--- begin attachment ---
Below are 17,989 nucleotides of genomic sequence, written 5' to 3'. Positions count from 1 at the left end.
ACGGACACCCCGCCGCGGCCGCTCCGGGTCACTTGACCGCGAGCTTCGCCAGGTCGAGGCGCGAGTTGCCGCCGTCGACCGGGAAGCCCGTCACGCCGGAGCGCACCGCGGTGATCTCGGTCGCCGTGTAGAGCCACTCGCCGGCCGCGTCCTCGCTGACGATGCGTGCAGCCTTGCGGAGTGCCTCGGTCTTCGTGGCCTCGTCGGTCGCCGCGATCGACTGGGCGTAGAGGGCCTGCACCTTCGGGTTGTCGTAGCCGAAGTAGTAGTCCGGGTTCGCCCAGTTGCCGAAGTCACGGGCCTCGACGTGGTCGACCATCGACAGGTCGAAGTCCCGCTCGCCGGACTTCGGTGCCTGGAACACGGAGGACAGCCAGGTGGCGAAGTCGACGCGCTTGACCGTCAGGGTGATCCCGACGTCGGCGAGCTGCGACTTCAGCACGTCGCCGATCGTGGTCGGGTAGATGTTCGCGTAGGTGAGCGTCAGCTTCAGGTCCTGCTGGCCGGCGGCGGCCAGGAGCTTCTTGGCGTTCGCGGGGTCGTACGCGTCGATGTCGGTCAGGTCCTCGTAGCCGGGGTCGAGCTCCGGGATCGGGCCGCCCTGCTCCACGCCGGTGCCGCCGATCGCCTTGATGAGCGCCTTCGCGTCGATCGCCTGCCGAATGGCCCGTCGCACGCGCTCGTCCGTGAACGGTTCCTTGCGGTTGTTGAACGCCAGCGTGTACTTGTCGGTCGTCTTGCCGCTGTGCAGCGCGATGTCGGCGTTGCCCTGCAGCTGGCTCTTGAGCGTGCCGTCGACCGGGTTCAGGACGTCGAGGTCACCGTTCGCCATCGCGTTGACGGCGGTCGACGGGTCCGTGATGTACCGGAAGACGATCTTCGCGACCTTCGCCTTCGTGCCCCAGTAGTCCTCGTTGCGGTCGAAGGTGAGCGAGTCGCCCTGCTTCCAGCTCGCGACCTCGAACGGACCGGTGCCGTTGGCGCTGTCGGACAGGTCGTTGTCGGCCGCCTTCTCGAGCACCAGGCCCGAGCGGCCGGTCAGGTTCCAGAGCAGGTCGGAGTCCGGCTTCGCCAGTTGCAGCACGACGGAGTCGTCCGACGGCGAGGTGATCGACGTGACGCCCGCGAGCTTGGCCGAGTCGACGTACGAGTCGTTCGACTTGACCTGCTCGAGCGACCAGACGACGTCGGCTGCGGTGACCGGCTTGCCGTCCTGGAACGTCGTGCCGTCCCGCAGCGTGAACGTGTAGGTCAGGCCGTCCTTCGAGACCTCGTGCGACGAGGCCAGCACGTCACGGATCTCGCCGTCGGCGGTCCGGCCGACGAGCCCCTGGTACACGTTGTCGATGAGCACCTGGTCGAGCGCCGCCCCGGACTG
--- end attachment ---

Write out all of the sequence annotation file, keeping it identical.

Below are 17,989 nucleotides of genomic sequence, written 5' to 3'. Positions count from 1 at the left end.
ACGGACACCCCGCCGCGGCCGCTCCGGGTCACTTGACCGCGAGCTTCGCCAGGTCGAGGCGCGAGTTGCCGCCGTCGACCGGGAAGCCCGTCACGCCGGAGCGCACCGCGGTGATCTCGGTCGCCGTGTAGAGCCACTCGCCGGCCGCGTCCTCGCTGACGATGCGTGCAGCCTTGCGGAGTGCCTCGGTCTTCGTGGCCTCGTCGGTCGCCGCGATCGACTGGGCGTAGAGGGCCTGCACCTTCGGGTTGTCGTAGCCGAAGTAGTAGTCCGGGTTCGCCCAGTTGCCGAAGTCACGGGCCTCGACGTGGTCGACCATCGACAGGTCGAAGTCCCGCTCGCCGGACTTCGGTGCCTGGAACACGGAGGACAGCCAGGTGGCGAAGTCGACGCGCTTGACCGTCAGGGTGATCCCGACGTCGGCGAGCTGCGACTTCAGCACGTCGCCGATCGTGGTCGGGTAGATGTTCGCGTAGGTGAGCGTCAGCTTCAGGTCCTGCTGGCCGGCGGCGGCCAGGAGCTTCTTGGCGTTCGCGGGGTCGTACGCGTCGATGTCGGTCAGGTCCTCGTAGCCGGGGTCGAGCTCCGGGATCGGGCCGCCCTGCTCCACGCCGGTGCCGCCGATCGCCTTGATGAGCGCCTTCGCGTCGATCGCCTGCCGAATGGCCCGTCGCACGCGCTCGTCCGTGAACGGTTCCTTGCGGTTGTTGAACGCCAGCGTGTACTTGTCGGTCGTCTTGCCGCTGTGCAGCGCGATGTCGGCGTTGCCCTGCAGCTGGCTCTTGAGCGTGCCGTCGACCGGGTTCAGGACGTCGAGGTCACCGTTCGCCATCGCGTTGACGGCGGTCGACGGGTCCGTGATGTACCGGAAGACGATCTTCGCGACCTTCGCCTTCGTGCCCCAGTAGTCCTCGTTGCGGTCGAAGGTGAGCGAGTCGCCCTGCTTCCAGCTCGCGACCTCGAACGGACCGGTGCCGTTGGCGCTGTCGGACAGGTCGTTGTCGGCCGCCTTCTCGAGCACCAGGCCCGAGCGGCCGGTCAGGTTCCAGAGCAGGTCGGAGTCCGGCTTCGCCAGTTGCAGCACGACGGAGTCGTCCGACGGCGAGGTGATCGACGTGACGCCCGCGAGCTTGGCCGAGTCGACGTACGAGTCGTTCGACTTGACCTGCTCGAGCGACCAGACGACGTCGGCTGCGGTGACCGGCTTGCCGTCCTGGAACGTCGTGCCGTCCCGCAGCGTGAACGTGTAGGTCAGGCCGTCCTTCGAGACCTCGTGCGACGAGGCCAGCACGTCACGGATCTCGCCGTCGGCGGTCCGGCCGACGAGCCCCTGGTACACGTTGTCGATGAGCACCTGGTCGAGCGCCGCCCCGGACTG